Article Hindi

Anita Guha, a different ‘Maa’ in Indian cinema – Death anniversary special

On Anita Guha's 11th death anniversary today, we look at the phenomenal success of her role in Jai Santoshi Maa, one of the more popular mythologicals of all time.

Sukhpreet Kahlon

The year 1975 is remembered in film history for giving us two of Hindi cinema’s most iconic films — Ramesh Sippy’s Sholay and Yash Chopra’s Deewaar. With memorable characters and immortal lines that would inspire generations of artistes and filmmakers alike, these two films remain etched in public memory.

There was a third film that created ripples in the industry that year — Vijay Sharma’s mythological Jai Santoshi Maa. Of markedly different hue from the two mainstream blockbusters, this film featured divine beings who captured the imagination and devotion of audiences. This film, too, went on to become a blockbuster and, single-handedly, resuscitated the dormant genre of Hindi mythologicals.

Talking about the unprecedented success of Jai Santoshi Maa, film historian BD Garga wrote, “…a strange thing happened to mainstream cinema in the mid-70s; just when it seemed that blockbusters like Sholay and Deewaar had defined its future course, an obscure producer, Satram Rohra, released a film called Jai Santoshi Maa (1975) … Its incredible box-office success, which matched that of Sholay, confused and astounded the industry in turns. Produced at a cost of Rs2.5 million, it grossed over Rs50 million and is regularly given a re-run around the time of major Hindu festivals (sic). One might have thought that mythological films, peopled by heavenly beings and replete with miracles, had had their day. Santoshi Maa proved that this was far from the case.”

The film blurred the elements of the social and the mythological in a story set in contemporary times, where a young woman, Satyavati (Kanan Kaushal), is oppressed by her in-laws but is helped along by her utmost devotion to the mother goddess, Santoshi Maa (Anita Guha). Though driven to despair, Satyavati’s devotion remains steadfast as she observes the Friday fast in honour of the goddess and order is restored in the end. The film struck a chord and legions of fans flocked to the theatres with the devotion of pilgrims.

At the centre of the film, playing the eponymous character of the deity, was an actress known for her work in social and mythological films, Anita Guha. She began her career in the 1950s, when she starred in Lekhraj Bhakhri’s film Tonga-wali (1955), followed by supporting roles in Chhoo Mantar (1956), Dekh Kabira Roya (1957), Sharada (1957), and Goonj Uthi Shehnai (1959), for which she was nominated for a Filmfare award for Best Supporting Actress.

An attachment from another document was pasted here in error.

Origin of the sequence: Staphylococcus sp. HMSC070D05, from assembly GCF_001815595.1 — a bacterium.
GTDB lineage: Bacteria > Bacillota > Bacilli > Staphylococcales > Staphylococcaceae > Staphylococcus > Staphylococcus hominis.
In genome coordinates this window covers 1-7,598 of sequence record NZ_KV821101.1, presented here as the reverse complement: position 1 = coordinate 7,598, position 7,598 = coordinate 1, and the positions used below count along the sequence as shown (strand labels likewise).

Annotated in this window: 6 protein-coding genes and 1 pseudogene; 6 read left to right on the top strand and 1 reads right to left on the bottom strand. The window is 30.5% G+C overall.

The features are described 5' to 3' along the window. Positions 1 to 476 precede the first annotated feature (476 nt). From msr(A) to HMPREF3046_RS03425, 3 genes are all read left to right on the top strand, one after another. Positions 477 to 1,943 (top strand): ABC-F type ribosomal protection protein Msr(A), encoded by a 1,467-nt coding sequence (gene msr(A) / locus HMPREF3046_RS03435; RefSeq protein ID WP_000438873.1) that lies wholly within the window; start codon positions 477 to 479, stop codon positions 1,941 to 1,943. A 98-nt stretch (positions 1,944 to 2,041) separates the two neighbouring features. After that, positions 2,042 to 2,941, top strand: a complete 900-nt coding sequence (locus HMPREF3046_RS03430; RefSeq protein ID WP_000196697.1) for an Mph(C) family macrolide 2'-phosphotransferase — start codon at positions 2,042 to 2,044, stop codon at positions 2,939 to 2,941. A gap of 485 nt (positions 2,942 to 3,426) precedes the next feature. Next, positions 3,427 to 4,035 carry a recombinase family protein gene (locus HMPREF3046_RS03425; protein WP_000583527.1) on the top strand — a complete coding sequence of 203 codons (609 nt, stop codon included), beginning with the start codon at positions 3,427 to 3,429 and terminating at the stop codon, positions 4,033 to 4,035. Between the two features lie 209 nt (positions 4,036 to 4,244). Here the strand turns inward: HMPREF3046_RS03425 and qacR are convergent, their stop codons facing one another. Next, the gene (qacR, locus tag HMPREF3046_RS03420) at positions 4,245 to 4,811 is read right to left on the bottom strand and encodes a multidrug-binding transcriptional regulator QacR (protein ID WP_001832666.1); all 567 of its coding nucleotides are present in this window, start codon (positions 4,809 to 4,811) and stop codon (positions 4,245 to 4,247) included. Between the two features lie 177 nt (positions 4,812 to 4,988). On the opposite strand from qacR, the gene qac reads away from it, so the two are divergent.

Guha made her foray into mythological films such as Kavi Kalidas (1959), but it was her role as Sita in Sampoorna Ramayana (1961) that was a big hit. She reprised the role of Sita in Shri Ram Bharat Milap (1965) and Tulsi Vivah (1971), films that made her famous but also typecast her as an actress for the genre.

In the late 1960s and early 1970s, mythologicals faced a steady decline and Guha did not find many roles coming her way. She then started playing the role of mother, like in Aradhana (1969), Sharmeelee (1971), and Anuraag (1972). But it was her role as Santoshi Maa which proved life-altering, though she had never heard of the goddess before playing the role!

In a 2006 interview with The Telegraph newspaper, Guha recalled how she was offered the film. “I still remember when the producer came to me saying they were making a film on Santoshi Maa. I had never heard of this goddess,” she said.

Yet this was the role that would bring her widespread acclaim and recognition. The success of the film was of a different order for Guha, who was inundated with fans who saw her as being touched by the divine. Aside from the reverence for the film — people would often remove their footwear before stepping inside theatres to watch it — the actress was elevated to the status of a semi-divine being with older women wanting to touch her feet and others placing newborn babies in her arms, asking her to bless them.

Talking about the enormous response of the film, Guha recalled in the interview, “Audiences were showering coins, flower petals and rice at the screens in appreciation of the film. They entered the cinemas barefoot and set up a small temple outside…. In Bandra [a hip area in suburban Bombay], where mythological films aren’t shown, it ran for 50 weeks. It was a miracle.”

Indeed, the film was a true phenomenon as it was a low-budget movie with lesser known actors and featured a less known deity. But despite the odds, it became a cult film. Philip Lutgendorf has noted how the film was revived for screenings for women’s matinees on Friday, which is the day of the ritual fast associated with the worship of the goddess.

As expected, a wave of mythological films hit cinemas in the wake of Jai Santoshi Maa, hoping to cash in on the religious sentiments of the audience, but failed.

The director of the film, Vijay Sharma, also tried to repeat his success by making Mahapawan Teerth Yatra (1975), Jai Mahalaxmi Maa (1976) and Mahasati Naina Sundari (1979), but in vain.

Remarking on the success the film gave her, Guha said in the interview, “It's strange but people don't recognize my colleagues. But they haven't forgotten me....”

The silver screen ensures the immortality of artistes, but Anita Guha’s divine immortality remains unparalleled. The actress passed away on 20 June 2007.

You might also like